The meaning behind the word Tamejavi
TAj laj Tshav Puam... (Hmong)
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On September 19, 2009, the Tamejavi Festival returned to Fresno. Under the theme of Our Voices, Our Stories: A Path to Inclusion, the fifth Tamejavi Festival transformed Radio Park and the Fresno Art Museum into an interactive space filled with theater, dance, music, poetry and multimedia. Artists from Hmong, Indigenous Mexican, Iranian, Filipino, Native American and African American communities told stories of heritage and cultural transformation utilizing these different art forms. The participating communities also shared how they have added artistic expressions and cultural practices to the Central Valley's landscape and new flavors and ingredients to the local cuisine.
The fifth Tamejavi Festival officially opened on September 18 with a Reflection Circle. During the Reflection Circle, festival organizers, partners, artists, and Tamejavi friends gathered to reflect on what they had learned throughout the process of organizing the festival. The Reflection Circle also provided space and time for the organizers to share their hopes and expectations for the fifth festival as well as their vision of the future of the cultural lives and artistic expressions of Central Valley immigrants.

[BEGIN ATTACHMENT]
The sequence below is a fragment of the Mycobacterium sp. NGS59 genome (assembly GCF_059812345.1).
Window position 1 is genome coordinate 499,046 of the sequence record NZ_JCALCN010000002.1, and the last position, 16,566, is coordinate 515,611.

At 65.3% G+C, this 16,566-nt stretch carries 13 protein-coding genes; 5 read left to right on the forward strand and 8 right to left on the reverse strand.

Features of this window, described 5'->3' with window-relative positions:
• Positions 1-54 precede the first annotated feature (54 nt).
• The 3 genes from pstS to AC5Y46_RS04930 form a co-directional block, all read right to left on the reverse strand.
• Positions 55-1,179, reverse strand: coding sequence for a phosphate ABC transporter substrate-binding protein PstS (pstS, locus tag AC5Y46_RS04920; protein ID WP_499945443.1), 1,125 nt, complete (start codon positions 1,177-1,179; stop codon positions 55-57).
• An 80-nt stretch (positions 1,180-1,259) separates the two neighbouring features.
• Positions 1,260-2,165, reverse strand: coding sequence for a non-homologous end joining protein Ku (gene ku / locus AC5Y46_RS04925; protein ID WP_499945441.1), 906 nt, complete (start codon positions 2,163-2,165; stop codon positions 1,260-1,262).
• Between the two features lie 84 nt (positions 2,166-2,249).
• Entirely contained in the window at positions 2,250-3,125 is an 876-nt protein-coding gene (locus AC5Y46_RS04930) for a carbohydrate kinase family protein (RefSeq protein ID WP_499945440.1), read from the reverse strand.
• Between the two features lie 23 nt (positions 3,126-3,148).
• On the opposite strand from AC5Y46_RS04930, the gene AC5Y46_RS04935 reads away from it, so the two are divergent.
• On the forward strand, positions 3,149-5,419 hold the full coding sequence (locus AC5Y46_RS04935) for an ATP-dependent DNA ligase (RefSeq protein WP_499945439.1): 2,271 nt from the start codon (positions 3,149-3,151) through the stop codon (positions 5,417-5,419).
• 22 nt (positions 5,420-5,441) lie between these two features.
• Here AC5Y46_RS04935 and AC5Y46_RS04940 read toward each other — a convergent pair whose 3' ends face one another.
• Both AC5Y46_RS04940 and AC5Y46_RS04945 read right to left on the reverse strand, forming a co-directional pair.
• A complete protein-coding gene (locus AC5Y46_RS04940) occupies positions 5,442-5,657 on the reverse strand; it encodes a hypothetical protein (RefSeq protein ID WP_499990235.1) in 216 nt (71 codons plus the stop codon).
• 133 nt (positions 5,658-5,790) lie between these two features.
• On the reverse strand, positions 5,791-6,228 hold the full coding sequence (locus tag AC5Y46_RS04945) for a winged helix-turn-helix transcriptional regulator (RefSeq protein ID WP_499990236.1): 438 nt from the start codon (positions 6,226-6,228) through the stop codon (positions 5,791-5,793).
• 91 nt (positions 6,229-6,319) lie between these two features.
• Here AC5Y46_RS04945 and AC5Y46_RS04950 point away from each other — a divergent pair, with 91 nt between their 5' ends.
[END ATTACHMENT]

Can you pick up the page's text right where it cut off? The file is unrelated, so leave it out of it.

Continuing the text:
Festival activities continued on September 19, beginning at 10 a.m. with a Blessing Ceremony. As with past festivals, the 2009 Tamejavi Festival featured pláticas discussion groups, a film series, artistic presentations, children's activities, and an Outdoor Marketplace that included the always-popular Cultural Kitchen.. New additions to the 2009 festival included the Our Voices, Our Stories Circle; a poetry corner; an artist gallery; and the presentation of an original theatrical piece that explored the transcontinental African experience.
Headlining artists at the 2009 festival included the Bay Area sensation Rupa & The April Fishes, the Iranian dance group Ballet Afsaneh, spoken word artist ShadoKat, and Palestinian hip-hop artist Abeer, also known as Sabreena da Witch. The Urban Bush Women presented a piece inspired by a speech given by Alan Clayton Powell titled, "What's in Your Hand?" The speech urged people to recognize the power of the individual and the potential for individual impact on the larger whole. The performance also paid homage to those who gave their lives in the fight for civil rights.
The fifth festival took a giant leap forward, gaining national recognition by being a case study for a national research on outdoor festivals conducted by the National Endowment for the Arts. The research report, Live from Your Neighborhood: A National Study of Outdoor Arts Festivals, was presented to the National Council for the Arts. Links to the three-volume report are below.